What causes mould

what causes mould

Identifying and Treating Mould: A Comprehensive Guide

 

We all know the telltale odour of mould and mildew. This musty smell makes an otherwise pleasant home feel less than welcoming. The source and culprit of this mouldy smell is often found in a home’s most unexpected place.

Perhaps the most difficult and costliest to remove is mould from a subfloor or crawlspace area. Mould can wreak havoc in this unseen place where homeowners rarely visit.

Breaking the Myth

People commonly believe that if they don’t go into their subfloor area, they won’t have to worry about potentially being exposed to mould. However, this is not the case. Air in your subfloor automatically becomes circulated throughout your home. We all know that heat rises, so when this warmer air rises up, all of the mould particles travel along with it. In fact, 60% of your subfloor air freely circulates throughout your home.

Identifying Mould

A type of fungi, mould is not a plant, but is instead an “opportunistic organism.” Mould routinely disperses its spores through the air. Forever seeking a way to grow and reproduce, mould simply needs water, a food source (soil) and warm temperatures to thrive. In some cases, mould can begin growing incredibly quickly, sometimes within 24-48 hours.

Mould is found both indoors and outdoors. It can enter your home through windows, vents, open doorways, and heating and air systems. Mould is so versatile that mould in the air can attach itself to clothing, shoes, bags and pets.

Subfloor mould can be found in many colours,  but whatever the colour of the mould growing in your home, remediation or removal should be the priority.

Possible Causes for Mould Growth

Particularly in wet climates, soil that is left exposed in a subfloor will often propagate mould growth. Excess moisture combined with limited airflow creates the right recipe for mould to grow.  

Since mould does not require sunlight to grow, a dark crawl space is a perfect place for it to grow. Moisture and dead organic matter such as wooden floor joists provide an environment where mould thrives.

 Controlling Mould Amplification

Firstly, inside your home, you can control the growth of mould by controlling humidity levels. Any flooding that happens must be thoroughly cleaned and dried afterwards. Promptly fixing leaky roofs, windows and pipes are important. Ventilating shower, laundry and cooking areas is also vital in controlling mould development. For mould inside of the bathroom area, clean your bathrooms with cleaning supplies designed to kill mould. 

Should you have any carpets or upholstery that have become soaked, it would be best to remove them.

Signs of a Mould Problem in a Home

A musty smell that just won’t go away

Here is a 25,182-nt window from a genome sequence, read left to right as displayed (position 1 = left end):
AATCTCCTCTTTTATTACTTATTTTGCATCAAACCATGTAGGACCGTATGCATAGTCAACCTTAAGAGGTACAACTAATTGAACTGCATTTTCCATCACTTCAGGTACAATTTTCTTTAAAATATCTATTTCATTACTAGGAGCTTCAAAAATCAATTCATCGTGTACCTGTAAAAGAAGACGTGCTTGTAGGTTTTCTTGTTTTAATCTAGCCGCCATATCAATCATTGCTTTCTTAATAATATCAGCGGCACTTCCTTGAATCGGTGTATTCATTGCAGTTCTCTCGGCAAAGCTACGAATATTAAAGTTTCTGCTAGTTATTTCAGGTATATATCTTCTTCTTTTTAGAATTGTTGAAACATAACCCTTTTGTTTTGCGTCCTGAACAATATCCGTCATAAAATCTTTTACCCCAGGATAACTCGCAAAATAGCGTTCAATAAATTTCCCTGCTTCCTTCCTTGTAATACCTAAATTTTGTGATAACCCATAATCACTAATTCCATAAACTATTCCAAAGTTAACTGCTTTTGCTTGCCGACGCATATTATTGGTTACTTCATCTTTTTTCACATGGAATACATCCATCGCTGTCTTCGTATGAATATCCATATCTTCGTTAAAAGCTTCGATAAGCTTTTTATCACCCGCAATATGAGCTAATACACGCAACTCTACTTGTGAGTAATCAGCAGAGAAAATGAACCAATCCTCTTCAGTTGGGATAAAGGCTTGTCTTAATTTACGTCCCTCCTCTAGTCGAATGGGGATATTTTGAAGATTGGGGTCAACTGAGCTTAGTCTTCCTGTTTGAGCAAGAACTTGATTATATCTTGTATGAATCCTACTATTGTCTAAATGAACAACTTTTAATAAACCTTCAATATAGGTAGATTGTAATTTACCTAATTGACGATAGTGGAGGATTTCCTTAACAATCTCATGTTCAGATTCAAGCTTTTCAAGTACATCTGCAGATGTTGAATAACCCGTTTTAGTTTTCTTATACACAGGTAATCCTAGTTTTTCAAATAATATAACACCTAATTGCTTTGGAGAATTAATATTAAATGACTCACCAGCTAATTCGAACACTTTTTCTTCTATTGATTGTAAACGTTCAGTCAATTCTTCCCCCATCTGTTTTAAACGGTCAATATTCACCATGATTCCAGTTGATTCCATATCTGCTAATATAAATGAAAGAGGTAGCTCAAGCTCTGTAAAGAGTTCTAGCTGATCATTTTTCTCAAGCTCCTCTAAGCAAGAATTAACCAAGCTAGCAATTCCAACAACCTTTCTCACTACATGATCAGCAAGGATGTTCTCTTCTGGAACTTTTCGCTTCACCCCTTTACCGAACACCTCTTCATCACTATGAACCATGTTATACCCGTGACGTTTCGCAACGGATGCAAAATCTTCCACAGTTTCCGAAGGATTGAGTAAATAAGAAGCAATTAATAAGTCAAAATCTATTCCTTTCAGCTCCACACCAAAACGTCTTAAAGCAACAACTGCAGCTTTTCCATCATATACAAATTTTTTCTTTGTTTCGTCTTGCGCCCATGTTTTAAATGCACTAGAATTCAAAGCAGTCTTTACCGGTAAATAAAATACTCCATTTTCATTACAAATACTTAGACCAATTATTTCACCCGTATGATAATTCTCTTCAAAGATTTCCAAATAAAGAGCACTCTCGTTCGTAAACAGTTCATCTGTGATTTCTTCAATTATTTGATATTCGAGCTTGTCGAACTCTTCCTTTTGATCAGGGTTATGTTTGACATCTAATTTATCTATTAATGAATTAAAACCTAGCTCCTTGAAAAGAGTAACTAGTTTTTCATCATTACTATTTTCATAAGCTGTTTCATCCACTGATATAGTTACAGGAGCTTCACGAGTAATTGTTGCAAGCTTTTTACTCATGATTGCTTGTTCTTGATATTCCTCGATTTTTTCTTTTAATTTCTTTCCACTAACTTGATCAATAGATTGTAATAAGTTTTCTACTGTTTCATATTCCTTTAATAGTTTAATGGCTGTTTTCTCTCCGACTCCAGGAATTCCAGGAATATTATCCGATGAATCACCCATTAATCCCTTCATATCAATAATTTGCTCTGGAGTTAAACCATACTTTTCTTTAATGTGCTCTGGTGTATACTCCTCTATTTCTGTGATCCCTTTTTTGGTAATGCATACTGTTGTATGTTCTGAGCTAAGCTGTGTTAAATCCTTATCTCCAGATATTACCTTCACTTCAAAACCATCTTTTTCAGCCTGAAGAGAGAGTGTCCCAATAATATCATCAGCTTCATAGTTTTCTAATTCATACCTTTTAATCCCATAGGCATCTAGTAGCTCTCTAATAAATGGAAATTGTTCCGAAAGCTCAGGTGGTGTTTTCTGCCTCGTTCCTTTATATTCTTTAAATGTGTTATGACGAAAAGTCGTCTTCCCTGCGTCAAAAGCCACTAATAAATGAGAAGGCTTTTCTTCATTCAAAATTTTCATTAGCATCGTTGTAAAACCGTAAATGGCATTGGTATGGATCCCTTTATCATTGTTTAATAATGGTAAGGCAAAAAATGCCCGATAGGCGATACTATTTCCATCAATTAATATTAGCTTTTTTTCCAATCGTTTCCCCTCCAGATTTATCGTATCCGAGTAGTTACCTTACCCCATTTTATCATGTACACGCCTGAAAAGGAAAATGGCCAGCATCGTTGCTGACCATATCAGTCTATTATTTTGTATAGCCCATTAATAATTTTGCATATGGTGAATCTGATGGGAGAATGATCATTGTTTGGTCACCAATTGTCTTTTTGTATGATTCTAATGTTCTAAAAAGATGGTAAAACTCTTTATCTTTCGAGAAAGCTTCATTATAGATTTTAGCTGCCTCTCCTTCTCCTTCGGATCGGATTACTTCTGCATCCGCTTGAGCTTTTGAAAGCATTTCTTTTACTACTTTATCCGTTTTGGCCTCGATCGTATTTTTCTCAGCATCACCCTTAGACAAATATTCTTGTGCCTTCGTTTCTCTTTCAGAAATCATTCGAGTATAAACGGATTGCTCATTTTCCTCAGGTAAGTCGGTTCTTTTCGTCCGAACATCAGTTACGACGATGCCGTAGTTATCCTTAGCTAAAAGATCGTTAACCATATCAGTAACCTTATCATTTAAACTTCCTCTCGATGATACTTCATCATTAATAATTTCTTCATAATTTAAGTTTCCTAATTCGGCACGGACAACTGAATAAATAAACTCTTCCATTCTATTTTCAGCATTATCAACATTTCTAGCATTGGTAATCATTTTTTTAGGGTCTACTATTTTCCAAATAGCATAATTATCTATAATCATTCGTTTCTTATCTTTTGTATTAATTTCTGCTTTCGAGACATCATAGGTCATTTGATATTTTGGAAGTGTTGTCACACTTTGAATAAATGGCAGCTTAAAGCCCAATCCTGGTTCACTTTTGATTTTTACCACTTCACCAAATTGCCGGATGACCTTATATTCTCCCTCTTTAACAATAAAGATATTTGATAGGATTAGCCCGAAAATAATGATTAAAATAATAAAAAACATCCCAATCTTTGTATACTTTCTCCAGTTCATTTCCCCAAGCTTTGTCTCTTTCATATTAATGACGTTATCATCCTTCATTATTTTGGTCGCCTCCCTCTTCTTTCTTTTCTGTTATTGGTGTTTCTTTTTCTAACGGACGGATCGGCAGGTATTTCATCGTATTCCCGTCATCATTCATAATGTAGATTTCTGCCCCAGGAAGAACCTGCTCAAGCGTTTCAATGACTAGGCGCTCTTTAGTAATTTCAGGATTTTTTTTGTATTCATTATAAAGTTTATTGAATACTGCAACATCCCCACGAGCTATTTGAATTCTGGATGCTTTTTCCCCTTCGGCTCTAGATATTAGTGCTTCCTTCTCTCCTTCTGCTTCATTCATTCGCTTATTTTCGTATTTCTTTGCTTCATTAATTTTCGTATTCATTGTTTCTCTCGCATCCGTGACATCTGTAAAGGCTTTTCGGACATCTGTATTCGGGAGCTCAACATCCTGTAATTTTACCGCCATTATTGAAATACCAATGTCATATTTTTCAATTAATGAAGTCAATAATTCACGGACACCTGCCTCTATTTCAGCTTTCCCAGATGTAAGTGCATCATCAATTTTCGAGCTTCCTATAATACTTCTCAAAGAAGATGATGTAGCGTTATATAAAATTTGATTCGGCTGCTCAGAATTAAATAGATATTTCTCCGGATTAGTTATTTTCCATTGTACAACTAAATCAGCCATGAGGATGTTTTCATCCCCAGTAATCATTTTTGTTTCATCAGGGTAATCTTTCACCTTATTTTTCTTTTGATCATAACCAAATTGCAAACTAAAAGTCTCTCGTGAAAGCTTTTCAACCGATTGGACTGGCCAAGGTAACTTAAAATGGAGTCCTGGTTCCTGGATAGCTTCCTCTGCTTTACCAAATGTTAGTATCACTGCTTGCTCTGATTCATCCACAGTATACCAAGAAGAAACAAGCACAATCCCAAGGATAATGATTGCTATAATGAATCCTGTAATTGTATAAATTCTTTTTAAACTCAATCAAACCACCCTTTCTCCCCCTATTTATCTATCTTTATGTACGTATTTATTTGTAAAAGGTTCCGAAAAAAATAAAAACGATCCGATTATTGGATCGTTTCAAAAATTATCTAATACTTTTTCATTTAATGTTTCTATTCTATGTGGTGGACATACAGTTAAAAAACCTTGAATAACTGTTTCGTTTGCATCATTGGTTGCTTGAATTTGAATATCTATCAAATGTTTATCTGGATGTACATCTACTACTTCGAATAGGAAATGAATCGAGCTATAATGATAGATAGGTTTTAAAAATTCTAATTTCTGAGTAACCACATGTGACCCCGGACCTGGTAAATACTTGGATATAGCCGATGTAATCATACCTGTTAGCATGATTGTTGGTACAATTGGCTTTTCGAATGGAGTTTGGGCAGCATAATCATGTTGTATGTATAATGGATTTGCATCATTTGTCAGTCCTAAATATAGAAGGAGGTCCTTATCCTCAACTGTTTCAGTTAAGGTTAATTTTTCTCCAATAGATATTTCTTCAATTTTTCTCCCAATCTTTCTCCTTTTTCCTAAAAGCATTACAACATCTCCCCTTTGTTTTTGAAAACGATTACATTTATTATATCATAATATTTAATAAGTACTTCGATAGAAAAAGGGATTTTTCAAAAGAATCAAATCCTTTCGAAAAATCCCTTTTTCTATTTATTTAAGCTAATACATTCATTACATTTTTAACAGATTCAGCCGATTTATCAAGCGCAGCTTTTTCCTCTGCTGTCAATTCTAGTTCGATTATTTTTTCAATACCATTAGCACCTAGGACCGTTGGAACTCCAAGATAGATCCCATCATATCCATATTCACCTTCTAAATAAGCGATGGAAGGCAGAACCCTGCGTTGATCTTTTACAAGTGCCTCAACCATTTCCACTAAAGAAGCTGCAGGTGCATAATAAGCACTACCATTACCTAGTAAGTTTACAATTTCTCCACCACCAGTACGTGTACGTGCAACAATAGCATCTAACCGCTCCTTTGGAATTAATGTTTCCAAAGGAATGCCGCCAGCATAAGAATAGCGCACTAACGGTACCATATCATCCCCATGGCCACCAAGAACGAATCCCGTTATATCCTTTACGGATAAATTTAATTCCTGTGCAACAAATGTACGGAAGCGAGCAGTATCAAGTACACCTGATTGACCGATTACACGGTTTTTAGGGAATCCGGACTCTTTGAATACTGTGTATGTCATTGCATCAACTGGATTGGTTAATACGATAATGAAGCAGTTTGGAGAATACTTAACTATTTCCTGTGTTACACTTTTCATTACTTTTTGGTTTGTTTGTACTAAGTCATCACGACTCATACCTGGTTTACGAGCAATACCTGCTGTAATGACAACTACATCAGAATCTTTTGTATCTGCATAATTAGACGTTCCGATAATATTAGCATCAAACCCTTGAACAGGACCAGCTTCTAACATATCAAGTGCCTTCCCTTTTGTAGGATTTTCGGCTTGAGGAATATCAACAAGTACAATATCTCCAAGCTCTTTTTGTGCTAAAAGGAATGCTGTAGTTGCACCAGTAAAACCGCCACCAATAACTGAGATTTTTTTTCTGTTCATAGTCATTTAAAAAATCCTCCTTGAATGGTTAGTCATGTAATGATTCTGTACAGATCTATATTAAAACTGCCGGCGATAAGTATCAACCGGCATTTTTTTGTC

Water stains or green/pink/black spots around the baseboards

Deterioration of the home’s structure itself

Warped, saggy floors or bubbling wallpaper

Unexplained illnesses in the home’s inhabitants

Potential Dangers of Mould Exposure

Sensitive individuals can quickly feel the effects of mould growing in their home. Allergic reactions that are commonly experienced include a persistent cough, runny nose, itchy eyes and skin irritation. Worse cases include people developing asthma when they never had it before. The development of pneumonia in otherwise healthy individuals has also been reported.

According to the Australian Department of Health, they advise that the World Health Organization has concluded that there is an association between mould and asthmatic conditions, allergic alveolitis and mould infections, in those individuals who are susceptible to them. 

You may be wondering, “How much mould is enough to worry about?” The answer is that regardless of the colour or the amount of mould growing, no amount is safe.

The Domino Effect

When moisture invades a subfloor, a condition called rising damp can develop. This happens when moisture moves from the ground and travels upward to other structures within the home. This natural flow of moisture can begin to cause disturbances in the subfloor, beams and foundation.

If left unchecked, rising damp can allow the water to rise through the foundation and eventually into the interior of your home, where it becomes visible. Structural damage, sagging floors or eventual collapse are all a possibility when rising damp takes over.

Treatment and Prevention of Subfloor Mould

Let’s say you have found mould in your crawlspace. What can be done about it? Identifying and correcting the moisture source is important, this can be achieved with drainage, waterproofing and sealing and ventilation. Encapsulating a crawlspace can also be a method to prevent mould in the first place. As you guessed, controlling moisture is also key.  

Mould in the subfloor area must be physically removed – there is no magic gas or vapour that will permanently remediate mould

Conclusion

Although the subfloor of your home is an area that is often dirty, cramped, and full of critters, it is essential to inspect it for signs of mould. The potential risks of having mould propagating in your crawlspace include having it impede on your health and quality of life. Having a professional inspector come to your home and look for potential mould problems will help ensure that you and your family can thrive in the safest of environments. 

For a professional inspection call PureProtect on 1800 664 602